austin_dern (austin_dern) wrote,
austin_dern
austin_dern

I'll amputate his reveille

Waking up is one of the leading ways to end a period spent asleep, and overall it's probably the one that least limits one's future actions. But there is the problem of how to get up. Due to the increased crowding of cities in the 18th and 19th centuries the meal which had formerly been ``dinner'', an early afternoon repast for which people went home, split into the lunch and dinner (or in some areas, dinner and supper, and in some other areas, Food Consumption Period Two and Burgers), with the first moving closer to noon and the second closer to about sixish. Lunch, or supper, then repeatedly shoved breakfast until it went running to sometime before 9 am, from which it was relatively safe. But this meant people who ate breakfast -- and, going by its literal meaning, everyone had to -- now had to get up earlier, or face the risks of eating while asleep, such as buttering a day calendar or suffering the heartbreak of oatmeal pillow.

The problem is hours like this are generally too early to wake up by a natural process of running completely out of fatigue and rolling off the bed. The easiest way to sleep until you're no longer tired and then get up well before 9 am is to simply sleep in, and then dial your clock backwards the appropriate number of hours. For example, if you wake and find that it's 10:30 am, and you want to be awake before eight, then you need to wind the clock backwards by seven hours. This is because you always overdo it, a common flaw of enthusiastic youth. That problem can be solved by becoming grumpy. Unfortunately while the technique is fine in isolation, it fails to work in larger groups, as people need different numbers of extra hours to wind back. You could go around to all the people you expect to interact with during the day and turn their clocks back by the same amount, but you have to wake up before you do that anyway, and besides they'd be sneaking into your place to turn your clock back to match theirs. Plus there's always someone who thinks that it would just be keen if everybody got up early and got into work bright-eyed and bushy-tailed, up until they got sued for trademark infringement by squirrels. Negotiations to settle out-of-court were going well, until 7:45 am, when they were pulled away by an Eastern Gray and buried under an oak tree for the winter. So you can go around changing clocks as you like at least until the germinating season (and again a few months later when the germinating season takes nearly a week off for the all-star game). But we need a more reliable solution.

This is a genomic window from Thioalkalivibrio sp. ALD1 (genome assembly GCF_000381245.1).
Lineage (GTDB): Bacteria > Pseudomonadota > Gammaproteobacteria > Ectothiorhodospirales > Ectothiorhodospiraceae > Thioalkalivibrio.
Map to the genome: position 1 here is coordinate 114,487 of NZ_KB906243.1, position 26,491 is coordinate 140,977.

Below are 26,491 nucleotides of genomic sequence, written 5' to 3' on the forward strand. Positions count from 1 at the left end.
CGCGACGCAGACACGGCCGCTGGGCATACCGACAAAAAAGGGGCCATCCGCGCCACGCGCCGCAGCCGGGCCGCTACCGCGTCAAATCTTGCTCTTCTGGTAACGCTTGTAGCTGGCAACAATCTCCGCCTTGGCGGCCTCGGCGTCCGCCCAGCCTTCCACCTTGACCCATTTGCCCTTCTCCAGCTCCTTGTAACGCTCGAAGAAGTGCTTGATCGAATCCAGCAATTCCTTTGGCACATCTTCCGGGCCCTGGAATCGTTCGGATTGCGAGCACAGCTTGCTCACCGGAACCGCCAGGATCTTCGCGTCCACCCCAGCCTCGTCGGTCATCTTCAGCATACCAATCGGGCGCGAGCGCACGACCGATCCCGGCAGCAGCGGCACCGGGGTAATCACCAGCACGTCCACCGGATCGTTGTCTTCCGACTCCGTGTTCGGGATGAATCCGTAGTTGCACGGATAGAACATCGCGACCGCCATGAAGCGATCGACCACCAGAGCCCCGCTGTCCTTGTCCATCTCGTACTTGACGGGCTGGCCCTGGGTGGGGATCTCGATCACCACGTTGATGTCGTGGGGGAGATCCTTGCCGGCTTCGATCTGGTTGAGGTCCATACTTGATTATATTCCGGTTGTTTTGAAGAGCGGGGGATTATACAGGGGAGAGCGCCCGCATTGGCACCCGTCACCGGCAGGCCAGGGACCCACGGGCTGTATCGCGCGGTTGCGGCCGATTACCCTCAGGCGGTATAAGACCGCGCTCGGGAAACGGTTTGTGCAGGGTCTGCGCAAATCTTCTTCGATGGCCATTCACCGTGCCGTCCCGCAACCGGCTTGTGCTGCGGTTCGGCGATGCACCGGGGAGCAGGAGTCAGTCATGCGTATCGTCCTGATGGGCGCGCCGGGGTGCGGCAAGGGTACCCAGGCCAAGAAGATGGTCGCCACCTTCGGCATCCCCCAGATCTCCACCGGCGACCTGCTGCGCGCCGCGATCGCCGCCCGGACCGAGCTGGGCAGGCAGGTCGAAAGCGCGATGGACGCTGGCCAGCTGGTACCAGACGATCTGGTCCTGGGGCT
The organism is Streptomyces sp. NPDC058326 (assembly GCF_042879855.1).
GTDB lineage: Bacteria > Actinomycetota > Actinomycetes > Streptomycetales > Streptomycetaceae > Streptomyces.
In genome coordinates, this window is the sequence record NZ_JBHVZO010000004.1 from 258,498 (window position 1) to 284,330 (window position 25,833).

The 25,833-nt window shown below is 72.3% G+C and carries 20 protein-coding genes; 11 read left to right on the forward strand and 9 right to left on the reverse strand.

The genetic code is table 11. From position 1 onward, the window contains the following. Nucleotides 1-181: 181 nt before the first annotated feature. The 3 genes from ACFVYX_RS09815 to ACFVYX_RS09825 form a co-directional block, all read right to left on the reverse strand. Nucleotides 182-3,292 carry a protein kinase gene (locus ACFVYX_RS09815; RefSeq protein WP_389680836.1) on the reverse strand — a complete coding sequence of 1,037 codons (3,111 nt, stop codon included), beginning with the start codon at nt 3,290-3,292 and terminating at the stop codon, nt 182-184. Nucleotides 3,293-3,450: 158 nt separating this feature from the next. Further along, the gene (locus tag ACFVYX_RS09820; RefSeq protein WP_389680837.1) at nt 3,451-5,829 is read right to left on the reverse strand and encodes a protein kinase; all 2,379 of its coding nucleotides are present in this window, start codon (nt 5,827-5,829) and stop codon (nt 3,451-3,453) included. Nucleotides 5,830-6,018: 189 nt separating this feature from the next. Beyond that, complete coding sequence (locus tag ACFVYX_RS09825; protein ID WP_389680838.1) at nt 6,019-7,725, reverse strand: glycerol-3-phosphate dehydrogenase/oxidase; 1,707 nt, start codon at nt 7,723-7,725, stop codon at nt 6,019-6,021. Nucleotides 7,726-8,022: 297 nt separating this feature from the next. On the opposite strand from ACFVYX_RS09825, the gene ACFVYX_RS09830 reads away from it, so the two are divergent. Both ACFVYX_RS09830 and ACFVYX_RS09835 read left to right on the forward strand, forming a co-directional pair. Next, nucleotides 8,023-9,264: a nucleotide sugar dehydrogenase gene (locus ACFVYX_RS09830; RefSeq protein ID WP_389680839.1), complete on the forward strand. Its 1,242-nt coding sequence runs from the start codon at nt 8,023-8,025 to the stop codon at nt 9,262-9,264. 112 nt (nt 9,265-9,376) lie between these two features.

Alarm clocks have always been popular ways to make one get up when one doesn't want to: these simple devices, set to an appropriate time, will disrupt your sleep by reminding you about how much you have in savings or by pointing out that you don't actually know where your medical insurance card is, and they might disturb you enough to get you fully awake. But to function they need to keep finding new things that you worry yourself awake about, so that even the best alarm clocks lose their effectiveness in time. If you happen to have your body replaced with a steampunk mechanical design then a clock can be very easily added adorably cutely in your belly, and then it can simply ring, causing your entire body to vibrate until you awaken. Unfortunately this action may cause vitally needed screws to fall out, so it would be wise to tape yourself down before the alarm goes off. Finding people to tape you can be an exciting way of breaking the ice with your neighbors. Ask politely. If you're shy, ask while they're still asleep.

Trivia: In 1844 Charles Babbage invented a mechanical time-card clock. Source: Time's Pendulum: The Quest to Capture Time -- From Sundials to Atomic Clocks, Jo Ellen Barnett.

Currently Reading: 1776, David McCullough.

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